©2019 by G.A.P Media. Proudly created with Wix.com




U.S. Nexus



JSRTS Title Slide.png

Training in Transformation - the JSRTS Program

Beginning in late 2005, officials at the National Guard Bureau in Arlington, Virginia, worked to create an entirely new way to train for domestic contingencies like hurricanes, tornadoes, floods and so on.  Collectively called JSRTS - short for the Joint State Response Training System, this suite of software capabilities was revolutionary in its approach and its scope.  It remains so today, as nothing developed since that time comes close to the objective capabilities of the program. 


The genesis for JSRTS came in December 2005, when the NGB J7 - the National Guard's Joint Force Training Directorate - was tasked to create Pandemic Influenza response training for state and local national guard organizations across the country.  This was a daunting task; the National Guard plays a key role in domestic contingency response in all 54 of the state and territories.  An effective training solution needed to be exportable to all of the states and territories while being affordable at the same time. 


NGB J7 leaders quickly understood that there existed no real means of accomplishing this type of training in a timely and cost effective way.  Traditional training techniques involved the creation of Mobile Training Teams (MTT) which would travel from state to state, delivering training in a classroom setting.  Unfortunately, this approach was neither cost effective nor rapid. A different approach was needed.  Officials decided on a radically different approach called JSRTS.

JSRTS consisted of three heavily interrelated software systems, collectively designed to allow cost effective training at the individual, small unit and collective levels.  The approach was radical in several important ways:


Training from the Cloud:    JSRTS was cloud based - this at a time when the term had yet to be invented.  The reason for this critical innovation was simple - government networks were so restricted that a thin-client, browser-based system was determined to be the only approach with any hope of successful implementation.  In the end, this goal proved to be only partly attainable given the state of technology at the time, but the approach was nonetheless extremely successful in many ways.


Intuitive Interface:  Anyone familiar with software developed for government users is painfully aware that these tools are often extremely difficult to use.  JSRTS managers were relentlessly focused on intuitive interface and design, making component capabilities extremely easy to use.  In one example, JSRTS officials demonstrated the ability to create and execute a collective exercise for up to 250 personnel, anywhere in the United States, in less than five minutes.  The entire suite of capabilities was designed to be used without external support, relying instead upon a central web-based help desk.  As with the cloud based aspect of the program, this level of ease-of-use proved to be a bridge too far, but the system was and remains extremely intuitive.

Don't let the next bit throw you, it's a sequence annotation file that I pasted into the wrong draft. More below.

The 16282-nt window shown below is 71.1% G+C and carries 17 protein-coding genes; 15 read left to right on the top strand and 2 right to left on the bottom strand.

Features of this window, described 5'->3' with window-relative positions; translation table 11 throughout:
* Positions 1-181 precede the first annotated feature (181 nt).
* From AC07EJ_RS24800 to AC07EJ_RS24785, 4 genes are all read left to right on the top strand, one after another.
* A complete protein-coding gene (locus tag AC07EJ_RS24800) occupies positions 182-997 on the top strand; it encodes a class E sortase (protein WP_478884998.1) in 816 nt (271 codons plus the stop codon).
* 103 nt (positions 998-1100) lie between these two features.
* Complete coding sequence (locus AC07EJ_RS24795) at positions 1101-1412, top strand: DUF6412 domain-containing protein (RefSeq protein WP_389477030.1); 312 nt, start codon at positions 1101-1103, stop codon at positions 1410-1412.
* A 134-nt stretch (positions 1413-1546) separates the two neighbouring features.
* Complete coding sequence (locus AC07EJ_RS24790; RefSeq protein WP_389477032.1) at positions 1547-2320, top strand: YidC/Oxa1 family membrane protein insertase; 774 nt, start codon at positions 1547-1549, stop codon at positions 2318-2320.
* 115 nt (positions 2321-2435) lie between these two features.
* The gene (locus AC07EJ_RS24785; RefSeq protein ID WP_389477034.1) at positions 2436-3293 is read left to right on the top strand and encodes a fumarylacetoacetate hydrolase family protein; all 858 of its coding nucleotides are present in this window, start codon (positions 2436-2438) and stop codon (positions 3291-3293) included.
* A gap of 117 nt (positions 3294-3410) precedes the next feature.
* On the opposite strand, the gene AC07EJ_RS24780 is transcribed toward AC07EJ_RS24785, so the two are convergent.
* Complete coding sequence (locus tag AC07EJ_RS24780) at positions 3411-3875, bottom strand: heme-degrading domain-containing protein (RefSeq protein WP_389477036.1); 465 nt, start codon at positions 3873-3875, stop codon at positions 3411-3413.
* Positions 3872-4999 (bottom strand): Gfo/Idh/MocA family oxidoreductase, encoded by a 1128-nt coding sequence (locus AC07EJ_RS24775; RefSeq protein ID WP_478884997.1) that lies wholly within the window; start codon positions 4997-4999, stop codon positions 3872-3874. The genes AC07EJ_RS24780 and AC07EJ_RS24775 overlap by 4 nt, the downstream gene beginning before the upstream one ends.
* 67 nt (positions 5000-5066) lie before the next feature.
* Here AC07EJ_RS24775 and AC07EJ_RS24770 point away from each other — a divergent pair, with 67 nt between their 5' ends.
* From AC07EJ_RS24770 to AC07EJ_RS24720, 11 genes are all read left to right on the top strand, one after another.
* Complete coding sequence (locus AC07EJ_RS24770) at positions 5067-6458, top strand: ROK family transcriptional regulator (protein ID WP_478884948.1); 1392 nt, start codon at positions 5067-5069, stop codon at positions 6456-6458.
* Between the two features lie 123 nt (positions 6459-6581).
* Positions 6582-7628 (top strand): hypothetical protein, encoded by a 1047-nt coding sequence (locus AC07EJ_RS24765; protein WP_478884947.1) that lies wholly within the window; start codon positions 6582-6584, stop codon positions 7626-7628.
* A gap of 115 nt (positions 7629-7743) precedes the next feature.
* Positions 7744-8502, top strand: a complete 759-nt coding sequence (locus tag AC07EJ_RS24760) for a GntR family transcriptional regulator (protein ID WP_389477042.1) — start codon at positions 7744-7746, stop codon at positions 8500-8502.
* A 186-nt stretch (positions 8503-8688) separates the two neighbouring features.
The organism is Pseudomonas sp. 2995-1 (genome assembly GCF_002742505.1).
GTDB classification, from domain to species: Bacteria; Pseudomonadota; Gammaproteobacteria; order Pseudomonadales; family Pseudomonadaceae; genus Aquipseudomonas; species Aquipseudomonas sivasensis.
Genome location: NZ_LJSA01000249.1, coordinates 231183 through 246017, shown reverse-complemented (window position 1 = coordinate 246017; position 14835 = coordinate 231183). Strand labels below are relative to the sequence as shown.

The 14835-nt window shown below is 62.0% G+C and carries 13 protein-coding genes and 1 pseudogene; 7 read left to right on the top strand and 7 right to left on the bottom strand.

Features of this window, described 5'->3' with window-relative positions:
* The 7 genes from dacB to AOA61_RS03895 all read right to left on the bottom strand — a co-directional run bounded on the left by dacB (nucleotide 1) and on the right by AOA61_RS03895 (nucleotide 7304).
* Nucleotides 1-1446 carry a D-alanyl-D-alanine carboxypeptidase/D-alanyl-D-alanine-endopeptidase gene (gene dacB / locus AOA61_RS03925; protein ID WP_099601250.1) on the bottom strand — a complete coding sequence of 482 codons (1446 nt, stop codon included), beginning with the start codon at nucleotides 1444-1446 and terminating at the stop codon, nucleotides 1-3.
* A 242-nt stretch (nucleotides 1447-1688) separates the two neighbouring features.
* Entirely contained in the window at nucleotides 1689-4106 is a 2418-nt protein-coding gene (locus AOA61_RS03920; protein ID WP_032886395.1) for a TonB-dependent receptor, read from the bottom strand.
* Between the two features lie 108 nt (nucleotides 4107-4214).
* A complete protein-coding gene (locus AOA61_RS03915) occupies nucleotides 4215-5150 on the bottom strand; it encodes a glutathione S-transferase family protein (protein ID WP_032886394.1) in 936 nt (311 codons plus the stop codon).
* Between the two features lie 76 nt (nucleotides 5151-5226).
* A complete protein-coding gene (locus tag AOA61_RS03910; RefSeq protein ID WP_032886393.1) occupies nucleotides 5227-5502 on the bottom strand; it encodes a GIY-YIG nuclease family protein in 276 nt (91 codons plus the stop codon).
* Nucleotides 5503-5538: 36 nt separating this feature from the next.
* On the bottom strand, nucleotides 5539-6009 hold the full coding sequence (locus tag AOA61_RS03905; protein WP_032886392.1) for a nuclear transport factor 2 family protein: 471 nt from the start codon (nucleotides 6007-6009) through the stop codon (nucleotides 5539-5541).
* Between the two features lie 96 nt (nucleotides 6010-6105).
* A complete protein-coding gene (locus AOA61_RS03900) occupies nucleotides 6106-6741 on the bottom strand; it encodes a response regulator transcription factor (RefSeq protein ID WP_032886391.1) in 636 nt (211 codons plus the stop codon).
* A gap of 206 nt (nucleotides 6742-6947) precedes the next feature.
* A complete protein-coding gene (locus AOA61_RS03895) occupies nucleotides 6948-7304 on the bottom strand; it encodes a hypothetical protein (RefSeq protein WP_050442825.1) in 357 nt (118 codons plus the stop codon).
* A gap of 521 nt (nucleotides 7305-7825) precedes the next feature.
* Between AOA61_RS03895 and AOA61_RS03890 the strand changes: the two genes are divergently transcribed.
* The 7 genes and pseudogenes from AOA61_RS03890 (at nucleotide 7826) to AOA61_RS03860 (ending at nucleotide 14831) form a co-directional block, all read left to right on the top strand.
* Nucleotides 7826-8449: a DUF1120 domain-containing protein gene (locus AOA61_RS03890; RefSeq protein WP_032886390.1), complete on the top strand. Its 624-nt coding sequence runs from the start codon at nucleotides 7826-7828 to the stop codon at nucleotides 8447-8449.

Scalability:  JSRTS was designed from its inception to provide a comprehensive capability, supporting both education and training for individual users, small groups and large organizations on demand.  At the individual level, the system provided linkage to existing web-based training courses offered by the Federal Emergency Management Administration (FEMA), the National Guard Bureau, and other organizations focused on domestic contingency response.  The educational component was followed by an individual training capability, which enabled the user to train his or her skills as a member of a state or local emergency management staff or a State National Guard Joint Operations Center (JOC) - with the software simulating all of the other needed staff skills.  This same capability then allowed some or all of these staff members to train collectively, with the software filling in for any absent personnel.  Finally, JSRTS offered the potential for large numbers of staffs to train for large scale contingencies, with dozens or even hundreds of staffs training on a common platform - the objective capability was training for Hurricane Katrina, with over 300 national, state and local staffs involved).  In one notable example of the power of this capability, users in one Washington State training exercise were joined by a member located in Montana, nearly 500 miles away - which doesn't seem that revolutionary until you realize that this capability still doesn't exist in the closed systems used today!


Cost Effective Operation and Delivery:  The combination of cloud-based training delivery and intuitive interface meant that the JSRTS capability could be delivered on a vast scale and at a fraction of the cost of traditional systems.  During its operational use beginning in 2011, JSRTS routinely delivered on-demand training for individuals and staffs at a no cost to the individual user, with servers being resourced centrally at the national guard bureau.  Collective training was similarly cost effective, with state level exercises routinely costing less than $10,000 per exercise (versus hundreds of thousands for similar capabilities).